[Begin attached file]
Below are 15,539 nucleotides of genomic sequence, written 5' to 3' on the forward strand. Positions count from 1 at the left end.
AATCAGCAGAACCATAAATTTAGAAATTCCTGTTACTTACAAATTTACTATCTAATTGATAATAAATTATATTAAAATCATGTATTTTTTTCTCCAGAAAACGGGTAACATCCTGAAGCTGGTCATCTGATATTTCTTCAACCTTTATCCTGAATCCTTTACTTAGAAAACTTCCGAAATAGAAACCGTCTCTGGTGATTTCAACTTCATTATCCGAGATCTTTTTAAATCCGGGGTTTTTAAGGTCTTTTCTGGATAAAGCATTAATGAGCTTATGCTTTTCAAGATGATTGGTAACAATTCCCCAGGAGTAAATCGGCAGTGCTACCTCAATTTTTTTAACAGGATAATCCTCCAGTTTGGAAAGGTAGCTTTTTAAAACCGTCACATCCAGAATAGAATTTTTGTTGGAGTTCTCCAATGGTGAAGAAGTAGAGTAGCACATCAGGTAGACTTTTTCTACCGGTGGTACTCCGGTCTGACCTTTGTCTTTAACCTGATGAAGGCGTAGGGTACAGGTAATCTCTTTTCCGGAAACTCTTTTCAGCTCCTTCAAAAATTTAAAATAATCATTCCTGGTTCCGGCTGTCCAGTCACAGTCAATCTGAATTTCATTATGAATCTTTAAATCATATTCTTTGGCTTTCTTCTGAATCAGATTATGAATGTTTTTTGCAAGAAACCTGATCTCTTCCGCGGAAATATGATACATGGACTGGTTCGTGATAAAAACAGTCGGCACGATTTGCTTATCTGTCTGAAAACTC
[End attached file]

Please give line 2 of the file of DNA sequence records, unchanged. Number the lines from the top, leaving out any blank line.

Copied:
AATCAGCAGAACCATAAATTTAGAAATTCCTGTTACTTACAAATTTACTATCTAATTGATAATAAATTATATTAAAATCATGTATTTTTTTCTCCAGAAAACGGGTAACATCCTGAAGCTGGTCATCTGATATTTCTTCAACCTTTATCCTGAATCCTTTACTTAGAAAACTTCCGAAATAGAAACCGTCTCTGGTGATTTCAACTTCATTATCCGAGATCTTTTTAAATCCGGGGTTTTTAAGGTCTTTTCTGGATAAAGCATTAATGAGCTTATGCTTTTCAAGATGATTGGTAACAATTCCCCAGGAGTAAATCGGCAGTGCTACCTCAATTTTTTTAACAGGATAATCCTCCAGTTTGGAAAGGTAGCTTTTTAAAACCGTCACATCCAGAATAGAATTTTTGTTGGAGTTCTCCAATGGTGAAGAAGTAGAGTAGCACATCAGGTAGACTTTTTCTACCGGTGGTACTCCGGTCTGACCTTTGTCTTTAACCTGATGAAGGCGTAGGGTACAGGTAATCTCTTTTCCGGAAACTCTTTTCAGCTCCTTCAAAAATTTAAAATAATCATTCCTGGTTCCGGCTGTCCAGTCACAGTCAATCTGAATTTCATTATGAATCTTTAAATCATATTCTTTGGCTTTCTTCTGAATCAGATTATGAATGTTTTTTGCAAGAAACCTGATCTCTTCCGCGGAAATATGATACATGGACTGGTTCGTGATAAAAACAGTCGGCACGATTTGCTTATCTGTCTGAAAACTC